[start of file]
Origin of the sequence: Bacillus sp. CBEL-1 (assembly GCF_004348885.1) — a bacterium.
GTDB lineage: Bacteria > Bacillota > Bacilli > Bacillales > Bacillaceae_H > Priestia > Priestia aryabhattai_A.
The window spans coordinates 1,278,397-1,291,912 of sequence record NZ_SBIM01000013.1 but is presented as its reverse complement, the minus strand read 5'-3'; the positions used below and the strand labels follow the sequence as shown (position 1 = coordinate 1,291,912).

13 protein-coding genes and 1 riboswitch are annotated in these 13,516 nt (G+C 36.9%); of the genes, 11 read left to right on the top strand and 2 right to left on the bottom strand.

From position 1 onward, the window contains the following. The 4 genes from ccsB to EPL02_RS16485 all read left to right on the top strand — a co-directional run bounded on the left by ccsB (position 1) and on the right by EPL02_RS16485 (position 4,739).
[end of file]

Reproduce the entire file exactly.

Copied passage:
Origin of the sequence: Bacillus sp. CBEL-1 (assembly GCF_004348885.1) — a bacterium.
GTDB lineage: Bacteria > Bacillota > Bacilli > Bacillales > Bacillaceae_H > Priestia > Priestia aryabhattai_A.
The window spans coordinates 1,278,397-1,291,912 of sequence record NZ_SBIM01000013.1 but is presented as its reverse complement, the minus strand read 5'-3'; the positions used below and the strand labels follow the sequence as shown (position 1 = coordinate 1,291,912).

13 protein-coding genes and 1 riboswitch are annotated in these 13,516 nt (G+C 36.9%); of the genes, 11 read left to right on the top strand and 2 right to left on the bottom strand.

From position 1 onward, the window contains the following. The 4 genes from ccsB to EPL02_RS16485 all read left to right on the top strand — a co-directional run bounded on the left by ccsB (position 1) and on the right by EPL02_RS16485 (position 4,739).